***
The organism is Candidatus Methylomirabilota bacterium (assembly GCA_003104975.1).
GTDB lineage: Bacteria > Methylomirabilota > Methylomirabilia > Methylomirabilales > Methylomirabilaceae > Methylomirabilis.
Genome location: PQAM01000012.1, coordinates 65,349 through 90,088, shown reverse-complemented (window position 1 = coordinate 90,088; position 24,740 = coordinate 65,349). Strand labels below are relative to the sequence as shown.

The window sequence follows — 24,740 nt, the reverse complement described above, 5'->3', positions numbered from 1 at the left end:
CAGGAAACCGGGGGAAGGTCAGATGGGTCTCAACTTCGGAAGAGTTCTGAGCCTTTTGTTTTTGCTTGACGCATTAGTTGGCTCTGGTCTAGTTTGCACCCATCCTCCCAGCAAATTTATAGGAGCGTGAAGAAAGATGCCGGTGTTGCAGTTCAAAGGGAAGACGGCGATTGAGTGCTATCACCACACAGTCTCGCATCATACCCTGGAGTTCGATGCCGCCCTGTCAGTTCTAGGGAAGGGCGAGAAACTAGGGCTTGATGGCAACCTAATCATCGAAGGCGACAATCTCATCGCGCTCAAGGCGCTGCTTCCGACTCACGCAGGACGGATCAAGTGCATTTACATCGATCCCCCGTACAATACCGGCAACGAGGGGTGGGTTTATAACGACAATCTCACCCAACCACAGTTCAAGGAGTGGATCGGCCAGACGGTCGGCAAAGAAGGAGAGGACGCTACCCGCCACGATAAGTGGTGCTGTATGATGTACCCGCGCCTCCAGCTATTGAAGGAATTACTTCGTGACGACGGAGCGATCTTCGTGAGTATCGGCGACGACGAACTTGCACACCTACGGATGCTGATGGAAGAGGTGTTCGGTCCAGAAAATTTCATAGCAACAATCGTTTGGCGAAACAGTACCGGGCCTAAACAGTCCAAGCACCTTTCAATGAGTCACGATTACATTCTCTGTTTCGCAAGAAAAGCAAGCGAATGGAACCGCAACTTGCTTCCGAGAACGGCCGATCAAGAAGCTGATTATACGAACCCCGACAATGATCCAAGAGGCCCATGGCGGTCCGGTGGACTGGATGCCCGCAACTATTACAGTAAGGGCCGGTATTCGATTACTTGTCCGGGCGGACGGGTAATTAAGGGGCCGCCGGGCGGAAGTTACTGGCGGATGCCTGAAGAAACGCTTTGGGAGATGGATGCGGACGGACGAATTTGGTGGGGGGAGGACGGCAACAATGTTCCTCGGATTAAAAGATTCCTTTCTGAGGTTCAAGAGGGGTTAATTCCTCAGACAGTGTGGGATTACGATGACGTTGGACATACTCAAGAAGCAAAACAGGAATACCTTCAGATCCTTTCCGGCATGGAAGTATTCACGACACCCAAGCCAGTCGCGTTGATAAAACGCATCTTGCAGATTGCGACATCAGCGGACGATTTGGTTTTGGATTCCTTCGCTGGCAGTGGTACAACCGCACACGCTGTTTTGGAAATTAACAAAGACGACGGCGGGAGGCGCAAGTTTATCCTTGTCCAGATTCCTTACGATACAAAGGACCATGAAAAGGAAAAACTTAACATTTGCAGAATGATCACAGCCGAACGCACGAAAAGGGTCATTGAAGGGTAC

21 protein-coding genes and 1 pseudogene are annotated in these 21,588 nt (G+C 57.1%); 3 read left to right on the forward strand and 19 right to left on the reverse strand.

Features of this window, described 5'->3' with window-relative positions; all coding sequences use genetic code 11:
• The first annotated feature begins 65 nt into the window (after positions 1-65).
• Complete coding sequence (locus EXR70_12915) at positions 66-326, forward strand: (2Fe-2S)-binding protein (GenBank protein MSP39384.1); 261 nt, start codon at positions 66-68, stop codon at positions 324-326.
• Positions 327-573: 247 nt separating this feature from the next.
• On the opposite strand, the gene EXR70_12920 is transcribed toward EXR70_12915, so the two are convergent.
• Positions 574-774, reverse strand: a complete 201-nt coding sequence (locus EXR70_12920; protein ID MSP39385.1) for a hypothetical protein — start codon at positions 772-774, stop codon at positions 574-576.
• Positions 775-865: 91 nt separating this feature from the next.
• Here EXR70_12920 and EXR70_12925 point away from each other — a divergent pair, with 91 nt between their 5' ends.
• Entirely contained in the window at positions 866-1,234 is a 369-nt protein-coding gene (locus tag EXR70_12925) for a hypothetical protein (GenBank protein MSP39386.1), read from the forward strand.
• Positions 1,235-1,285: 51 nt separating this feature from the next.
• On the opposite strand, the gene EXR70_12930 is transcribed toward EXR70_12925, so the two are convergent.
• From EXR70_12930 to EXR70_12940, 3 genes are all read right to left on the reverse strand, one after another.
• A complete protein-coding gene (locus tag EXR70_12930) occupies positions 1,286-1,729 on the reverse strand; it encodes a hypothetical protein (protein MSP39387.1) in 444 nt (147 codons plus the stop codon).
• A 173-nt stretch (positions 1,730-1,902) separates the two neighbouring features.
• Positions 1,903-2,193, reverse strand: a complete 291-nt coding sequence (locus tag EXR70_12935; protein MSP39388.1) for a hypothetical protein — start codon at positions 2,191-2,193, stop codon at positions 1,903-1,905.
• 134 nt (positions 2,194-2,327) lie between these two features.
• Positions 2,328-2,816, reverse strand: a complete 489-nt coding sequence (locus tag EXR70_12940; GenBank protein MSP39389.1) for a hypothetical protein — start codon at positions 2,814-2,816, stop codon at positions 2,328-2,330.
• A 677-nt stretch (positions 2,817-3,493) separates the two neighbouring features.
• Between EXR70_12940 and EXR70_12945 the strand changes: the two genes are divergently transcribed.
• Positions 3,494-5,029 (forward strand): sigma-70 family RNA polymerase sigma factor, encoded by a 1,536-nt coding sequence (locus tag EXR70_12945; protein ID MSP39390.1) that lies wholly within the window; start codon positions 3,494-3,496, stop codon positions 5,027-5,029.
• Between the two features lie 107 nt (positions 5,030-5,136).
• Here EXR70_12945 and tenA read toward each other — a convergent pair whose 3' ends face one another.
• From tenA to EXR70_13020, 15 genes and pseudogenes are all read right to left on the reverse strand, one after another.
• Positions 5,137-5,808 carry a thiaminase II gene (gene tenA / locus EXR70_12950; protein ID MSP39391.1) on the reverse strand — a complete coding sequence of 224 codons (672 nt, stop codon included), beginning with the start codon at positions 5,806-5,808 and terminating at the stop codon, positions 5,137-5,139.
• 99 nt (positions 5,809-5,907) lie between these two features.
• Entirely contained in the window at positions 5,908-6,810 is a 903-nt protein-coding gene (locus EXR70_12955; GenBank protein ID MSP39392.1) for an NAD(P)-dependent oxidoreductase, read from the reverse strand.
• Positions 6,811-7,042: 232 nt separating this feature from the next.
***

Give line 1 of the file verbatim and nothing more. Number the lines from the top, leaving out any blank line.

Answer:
The organism is Candidatus Methylomirabilota bacterium (assembly GCA_003104975.1).